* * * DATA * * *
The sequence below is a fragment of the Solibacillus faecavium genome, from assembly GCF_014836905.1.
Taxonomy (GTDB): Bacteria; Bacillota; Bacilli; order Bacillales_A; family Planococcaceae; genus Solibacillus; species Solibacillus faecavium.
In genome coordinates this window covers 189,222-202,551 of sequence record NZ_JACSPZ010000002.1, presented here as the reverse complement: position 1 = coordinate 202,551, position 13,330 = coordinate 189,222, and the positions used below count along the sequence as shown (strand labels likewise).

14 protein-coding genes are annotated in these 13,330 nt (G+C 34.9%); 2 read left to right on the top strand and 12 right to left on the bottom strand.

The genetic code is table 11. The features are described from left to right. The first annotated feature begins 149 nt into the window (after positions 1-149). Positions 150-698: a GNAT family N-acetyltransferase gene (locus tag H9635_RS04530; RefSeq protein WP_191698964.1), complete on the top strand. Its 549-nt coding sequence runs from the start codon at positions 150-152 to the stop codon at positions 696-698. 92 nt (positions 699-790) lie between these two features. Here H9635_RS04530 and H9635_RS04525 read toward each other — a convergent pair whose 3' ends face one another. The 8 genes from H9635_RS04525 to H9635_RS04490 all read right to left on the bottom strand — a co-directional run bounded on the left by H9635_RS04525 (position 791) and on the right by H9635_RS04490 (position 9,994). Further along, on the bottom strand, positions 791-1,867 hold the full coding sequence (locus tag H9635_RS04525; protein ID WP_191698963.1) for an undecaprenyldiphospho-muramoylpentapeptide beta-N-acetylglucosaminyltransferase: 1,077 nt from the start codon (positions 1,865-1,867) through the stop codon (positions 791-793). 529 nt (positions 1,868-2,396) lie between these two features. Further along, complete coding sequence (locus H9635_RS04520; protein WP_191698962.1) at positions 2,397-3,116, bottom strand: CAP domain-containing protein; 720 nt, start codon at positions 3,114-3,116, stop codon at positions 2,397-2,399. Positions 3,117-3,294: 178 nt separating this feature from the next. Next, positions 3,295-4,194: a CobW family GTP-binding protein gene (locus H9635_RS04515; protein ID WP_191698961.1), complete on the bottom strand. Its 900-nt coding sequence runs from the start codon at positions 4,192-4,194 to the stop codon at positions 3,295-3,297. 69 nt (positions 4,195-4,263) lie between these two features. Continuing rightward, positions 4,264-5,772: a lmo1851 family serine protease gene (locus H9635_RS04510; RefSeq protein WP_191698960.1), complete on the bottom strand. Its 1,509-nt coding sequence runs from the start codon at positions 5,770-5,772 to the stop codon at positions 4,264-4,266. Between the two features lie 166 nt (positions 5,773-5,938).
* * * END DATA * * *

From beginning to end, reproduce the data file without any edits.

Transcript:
The sequence below is a fragment of the Solibacillus faecavium genome, from assembly GCF_014836905.1.
Taxonomy (GTDB): Bacteria; Bacillota; Bacilli; order Bacillales_A; family Planococcaceae; genus Solibacillus; species Solibacillus faecavium.
In genome coordinates this window covers 189,222-202,551 of sequence record NZ_JACSPZ010000002.1, presented here as the reverse complement: position 1 = coordinate 202,551, position 13,330 = coordinate 189,222, and the positions used below count along the sequence as shown (strand labels likewise).

14 protein-coding genes are annotated in these 13,330 nt (G+C 34.9%); 2 read left to right on the top strand and 12 right to left on the bottom strand.

The genetic code is table 11. The features are described from left to right. The first annotated feature begins 149 nt into the window (after positions 1-149). Positions 150-698: a GNAT family N-acetyltransferase gene (locus tag H9635_RS04530; RefSeq protein WP_191698964.1), complete on the top strand. Its 549-nt coding sequence runs from the start codon at positions 150-152 to the stop codon at positions 696-698. 92 nt (positions 699-790) lie between these two features. Here H9635_RS04530 and H9635_RS04525 read toward each other — a convergent pair whose 3' ends face one another. The 8 genes from H9635_RS04525 to H9635_RS04490 all read right to left on the bottom strand — a co-directional run bounded on the left by H9635_RS04525 (position 791) and on the right by H9635_RS04490 (position 9,994). Further along, on the bottom strand, positions 791-1,867 hold the full coding sequence (locus tag H9635_RS04525; protein ID WP_191698963.1) for an undecaprenyldiphospho-muramoylpentapeptide beta-N-acetylglucosaminyltransferase: 1,077 nt from the start codon (positions 1,865-1,867) through the stop codon (positions 791-793). 529 nt (positions 1,868-2,396) lie between these two features. Further along, complete coding sequence (locus H9635_RS04520; protein WP_191698962.1) at positions 2,397-3,116, bottom strand: CAP domain-containing protein; 720 nt, start codon at positions 3,114-3,116, stop codon at positions 2,397-2,399. Positions 3,117-3,294: 178 nt separating this feature from the next. Next, positions 3,295-4,194: a CobW family GTP-binding protein gene (locus H9635_RS04515; protein ID WP_191698961.1), complete on the bottom strand. Its 900-nt coding sequence runs from the start codon at positions 4,192-4,194 to the stop codon at positions 3,295-3,297. 69 nt (positions 4,195-4,263) lie between these two features. Continuing rightward, positions 4,264-5,772: a lmo1851 family serine protease gene (locus H9635_RS04510; RefSeq protein WP_191698960.1), complete on the bottom strand. Its 1,509-nt coding sequence runs from the start codon at positions 5,770-5,772 to the stop codon at positions 4,264-4,266. Between the two features lie 166 nt (positions 5,773-5,938).